Get the Facts
Sexual health is a major, positive part of personal health and healthy living. Here are some facts that support sexual health education.
Sexual health education does not teach students how to have sex.
FACT: There are a number of confusions about sexual health education, the worst one of which is defining it as sex education. Sex is used in our culture as a euphemism for sexual intercourse. Sexual health is a much broader issue and includes talking about values, decision-making, biology, emotions, gender identity, and sexual feelings. Classes do not include teaching about sexual techniques. Sexual health education emphasizes that abstinence is the best behaviour choice for adolescents, and that the next best alternatives are postponement of sexual intercourse, limiting the number of sexual partners, and the effective use of protection against pregnancy and sexually transmitted diseases.
Teaching sexual health in school does not replace it from being taught at home.
FACT: Various studies have shown that sexual health education programs result in increased parent-child communication about various topics concerning sexual health.
Comprehensive sexual health education does not lead to increased rates of sexual behaviour in adolescents.
FACT: A World Health Organization literature review concluded that there is “no support for the contention that sex education encourages experimentation or increased activity. If any effect is observed, almost without exception, it is in the direction of postponed initiation of sexual intercourse and/or effective use of contraceptives.”
Students in elementary are not too young to receive or inquire about information on sexual health.
FACT: In every subject, students are given a foundation in the early school years that is expanded upon in later years. Children are often curious about issues related to sexual health and need accurate, age-appropriate information. Students in elementary learn about physical, emotional and social changes that occur during puberty, how to care for and protect their body, the basic components of the reproductive system, fetal development, and risk factors associated with exposure to blood borne infections.
Comprehensive sexual health education does teach abstinence.
FACT: Comprehensive Sexual Health Education stresses abstinence as the preferred sexual behaviour amongst teens. Abstaining from sexual activity that involves exchange of bodily fluids and/or genital to genital or skin to genital contact is the only way to be absolutely sure of avoiding the risk of pregnancy or sexually transmitted infections. Postponement of initial sexual activity until maturity, adherence to one sexual partner and protected sexual intercourse are sequentially offered as the next best alternatives. The programs that have been most effective in helping young people to abstain discuss both abstinence and contraception.
Condoms are very effective in preventing pregnancy and STI.
FACT: Studies have repeatedly shown that condoms used consistently and correctly offer a high degree of protection against pregnancy and STI and HIV. The most common cause for failure is improper or inconsistent use. Using a condom is 10,000 times safer than not using a condom at all. That is why including condom instruction in sexual health education is so important.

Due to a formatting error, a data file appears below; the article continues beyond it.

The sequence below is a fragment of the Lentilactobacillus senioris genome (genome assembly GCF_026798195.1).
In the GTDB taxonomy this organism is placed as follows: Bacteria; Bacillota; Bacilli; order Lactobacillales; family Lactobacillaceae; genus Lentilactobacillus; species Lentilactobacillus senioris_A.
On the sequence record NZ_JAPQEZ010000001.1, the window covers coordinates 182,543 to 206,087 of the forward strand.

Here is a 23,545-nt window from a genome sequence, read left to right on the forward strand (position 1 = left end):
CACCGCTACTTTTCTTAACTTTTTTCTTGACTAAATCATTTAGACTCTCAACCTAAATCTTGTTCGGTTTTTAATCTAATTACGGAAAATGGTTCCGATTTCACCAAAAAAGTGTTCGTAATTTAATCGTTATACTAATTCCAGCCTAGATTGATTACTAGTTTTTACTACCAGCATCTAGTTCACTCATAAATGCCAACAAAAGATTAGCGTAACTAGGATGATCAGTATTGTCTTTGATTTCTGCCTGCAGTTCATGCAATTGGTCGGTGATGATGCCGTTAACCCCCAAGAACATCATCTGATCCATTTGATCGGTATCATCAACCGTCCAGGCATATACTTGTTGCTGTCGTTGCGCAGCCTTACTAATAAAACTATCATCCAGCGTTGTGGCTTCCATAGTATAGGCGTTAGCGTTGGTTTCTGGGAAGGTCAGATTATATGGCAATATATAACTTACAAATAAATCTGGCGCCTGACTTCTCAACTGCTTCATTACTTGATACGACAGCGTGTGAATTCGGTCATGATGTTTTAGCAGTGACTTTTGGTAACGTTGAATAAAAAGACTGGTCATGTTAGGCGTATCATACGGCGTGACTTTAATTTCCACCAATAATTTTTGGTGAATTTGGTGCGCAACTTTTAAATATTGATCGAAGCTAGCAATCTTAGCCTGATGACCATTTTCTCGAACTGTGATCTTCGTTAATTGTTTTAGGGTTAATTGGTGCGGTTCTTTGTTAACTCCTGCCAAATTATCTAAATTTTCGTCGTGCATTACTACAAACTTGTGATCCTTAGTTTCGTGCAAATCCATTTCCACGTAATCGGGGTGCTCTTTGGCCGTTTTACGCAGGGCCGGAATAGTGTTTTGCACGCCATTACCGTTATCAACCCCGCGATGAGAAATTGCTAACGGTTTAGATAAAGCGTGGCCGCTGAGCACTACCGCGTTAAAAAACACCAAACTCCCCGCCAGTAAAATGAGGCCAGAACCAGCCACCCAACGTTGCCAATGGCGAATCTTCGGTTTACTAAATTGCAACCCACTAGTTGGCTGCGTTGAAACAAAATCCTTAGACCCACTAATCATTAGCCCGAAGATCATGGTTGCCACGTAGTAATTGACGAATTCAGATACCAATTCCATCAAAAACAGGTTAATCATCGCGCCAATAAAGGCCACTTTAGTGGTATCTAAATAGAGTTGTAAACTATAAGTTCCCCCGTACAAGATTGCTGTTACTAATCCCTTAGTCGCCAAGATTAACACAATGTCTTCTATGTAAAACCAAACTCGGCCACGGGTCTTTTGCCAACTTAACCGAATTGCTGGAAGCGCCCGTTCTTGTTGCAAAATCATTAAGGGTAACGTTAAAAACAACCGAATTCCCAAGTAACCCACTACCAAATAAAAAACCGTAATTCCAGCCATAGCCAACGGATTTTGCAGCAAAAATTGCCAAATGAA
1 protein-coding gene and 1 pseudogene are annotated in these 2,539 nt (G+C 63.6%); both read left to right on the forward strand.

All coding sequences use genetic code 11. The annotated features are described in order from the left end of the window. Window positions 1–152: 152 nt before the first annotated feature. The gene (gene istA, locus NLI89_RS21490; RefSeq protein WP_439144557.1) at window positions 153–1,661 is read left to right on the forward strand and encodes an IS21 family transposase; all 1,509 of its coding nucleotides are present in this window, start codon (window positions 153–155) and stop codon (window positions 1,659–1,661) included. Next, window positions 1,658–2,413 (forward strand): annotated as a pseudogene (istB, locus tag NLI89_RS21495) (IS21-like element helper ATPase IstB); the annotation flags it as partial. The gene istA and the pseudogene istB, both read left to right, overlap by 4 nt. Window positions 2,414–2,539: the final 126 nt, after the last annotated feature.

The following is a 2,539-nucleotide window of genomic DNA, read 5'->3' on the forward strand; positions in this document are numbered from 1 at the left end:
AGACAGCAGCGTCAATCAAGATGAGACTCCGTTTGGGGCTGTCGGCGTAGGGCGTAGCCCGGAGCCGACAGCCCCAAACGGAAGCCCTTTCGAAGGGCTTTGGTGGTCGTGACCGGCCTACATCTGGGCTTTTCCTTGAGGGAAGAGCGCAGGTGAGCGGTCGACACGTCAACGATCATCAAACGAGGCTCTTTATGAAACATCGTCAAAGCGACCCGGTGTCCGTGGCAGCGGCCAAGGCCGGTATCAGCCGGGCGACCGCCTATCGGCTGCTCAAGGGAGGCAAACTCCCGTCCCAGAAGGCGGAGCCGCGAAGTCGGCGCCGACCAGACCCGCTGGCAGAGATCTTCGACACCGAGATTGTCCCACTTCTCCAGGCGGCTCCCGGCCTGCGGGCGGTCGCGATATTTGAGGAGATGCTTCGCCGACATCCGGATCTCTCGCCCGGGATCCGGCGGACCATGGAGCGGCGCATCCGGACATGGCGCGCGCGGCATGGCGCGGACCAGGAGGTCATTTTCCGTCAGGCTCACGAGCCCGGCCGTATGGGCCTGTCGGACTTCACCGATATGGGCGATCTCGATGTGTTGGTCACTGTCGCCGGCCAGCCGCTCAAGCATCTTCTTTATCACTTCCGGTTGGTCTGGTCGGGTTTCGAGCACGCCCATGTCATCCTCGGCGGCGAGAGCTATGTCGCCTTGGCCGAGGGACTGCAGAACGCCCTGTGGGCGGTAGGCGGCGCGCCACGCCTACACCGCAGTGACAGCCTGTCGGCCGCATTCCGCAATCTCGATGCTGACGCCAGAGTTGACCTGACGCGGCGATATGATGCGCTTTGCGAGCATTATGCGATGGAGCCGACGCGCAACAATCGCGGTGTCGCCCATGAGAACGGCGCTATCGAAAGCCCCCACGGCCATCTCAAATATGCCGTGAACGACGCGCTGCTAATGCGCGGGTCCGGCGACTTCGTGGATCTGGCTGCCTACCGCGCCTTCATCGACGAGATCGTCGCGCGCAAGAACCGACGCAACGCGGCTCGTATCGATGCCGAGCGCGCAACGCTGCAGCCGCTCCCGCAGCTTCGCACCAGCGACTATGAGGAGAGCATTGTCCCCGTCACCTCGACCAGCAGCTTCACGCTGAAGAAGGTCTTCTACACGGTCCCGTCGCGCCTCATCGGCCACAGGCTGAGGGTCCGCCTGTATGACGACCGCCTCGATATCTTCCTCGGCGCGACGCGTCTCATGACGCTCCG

Kids may not pick up what they need to know.
FACT: Kids are exposed to commercial and exploitative messages about sex and sexuality. Most of these messages are made in the interest of advertisers and do not promote healthy relationships or health sexuality. Kids may also pick up misinformation from their peers. Lastly, kids may come to believe there is something wrong with feeling comfortable about sex and sexuality from the adults in their life.
If you talk to kids about sex they are less likely to experiment.
FACT: Children who are well informed and comfortable in talking about sex and sexuality are the least likely to have intercourse when they are adolescents. It appears that knowledge does not lead to risky behaviour, whereas a lack of information poses greater risks.
Students are exposed to sex and sexuality whether we talk about it or not.
FACT: Children learn from us by observing our behaviour. We become models of how to be healthy adults, to have relationships, to show affection, and to resolve conflict. When we avoid talking about sexual health we give children the message that this topic is not proper to discuss, to learn about, to have questions about.
It is not better to avoid teaching sexual health, even if you don't feel completely comfortable with the topic.
FACT: Sexual health can be a difficult topic for anyone to discuss. Knowing where to look for information is an important part of feeling comfortable. If you feel you are unable to comprehensively teach a difficult subject because of ethical, moral or religious differences, you might consider involving someone else to help teach this topic. If you are unsure about a question, be sure to find the correct answer and get back to the students. Don’t ever feel you have to be an expert, no one knows all the answers.